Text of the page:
NASA's recently developed electronic nose, intended for air quality monitoring on Space Shuttle Endeavour and later the International Space Station, has a rather fortunate and unintended secondary role. In addition to being able to detect contaminants within about one to 10,000 parts per million, scientists have discovered it can also sniff out the difference in odor between normal and cancerous brain cells -- not a new use for e-noses, but certainly one that helps to advance the field. Groups such the as Brain Mapping Foundation, City of Hope Cancer Center, and Jet Propulsion Laboratory have been testing the technology and hope it one day leads to a new understanding of cancer development. We'd also wager it can accurately detect what cologne or perfume you're wearing, another unintended side effect and probably not as fun of a party trick as it seems.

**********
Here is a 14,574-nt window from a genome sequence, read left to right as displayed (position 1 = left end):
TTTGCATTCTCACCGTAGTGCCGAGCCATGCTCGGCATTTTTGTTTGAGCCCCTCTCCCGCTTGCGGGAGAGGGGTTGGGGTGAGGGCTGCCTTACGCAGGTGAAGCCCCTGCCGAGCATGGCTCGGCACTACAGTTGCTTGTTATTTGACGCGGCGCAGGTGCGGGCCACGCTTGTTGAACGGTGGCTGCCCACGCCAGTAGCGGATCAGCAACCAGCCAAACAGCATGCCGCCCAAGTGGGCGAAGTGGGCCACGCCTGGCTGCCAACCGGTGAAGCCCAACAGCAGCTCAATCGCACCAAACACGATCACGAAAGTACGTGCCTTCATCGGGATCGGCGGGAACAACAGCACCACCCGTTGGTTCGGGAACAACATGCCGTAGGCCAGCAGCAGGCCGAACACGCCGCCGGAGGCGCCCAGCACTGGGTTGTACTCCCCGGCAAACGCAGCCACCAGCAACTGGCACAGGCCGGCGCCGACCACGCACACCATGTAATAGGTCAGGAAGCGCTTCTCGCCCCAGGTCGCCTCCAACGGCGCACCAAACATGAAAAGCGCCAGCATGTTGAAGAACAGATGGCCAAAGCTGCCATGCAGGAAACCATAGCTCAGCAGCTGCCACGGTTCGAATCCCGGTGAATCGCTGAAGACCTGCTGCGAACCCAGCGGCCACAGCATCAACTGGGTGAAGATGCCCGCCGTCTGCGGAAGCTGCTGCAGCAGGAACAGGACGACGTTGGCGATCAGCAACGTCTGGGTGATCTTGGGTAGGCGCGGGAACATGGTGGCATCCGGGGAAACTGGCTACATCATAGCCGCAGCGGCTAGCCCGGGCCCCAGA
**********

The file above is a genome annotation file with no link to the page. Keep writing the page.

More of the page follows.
[Via Slashdot; image courtesy of RSC]
NASA's new e-nose can detect scent of cancerous brain cells
All products recommended by Engadget are selected by our editorial team, independent of our parent company. Some of our stories include affiliate links. If you buy something through one of these links, we may earn an affiliate commission. All prices are correct at the time of publishing.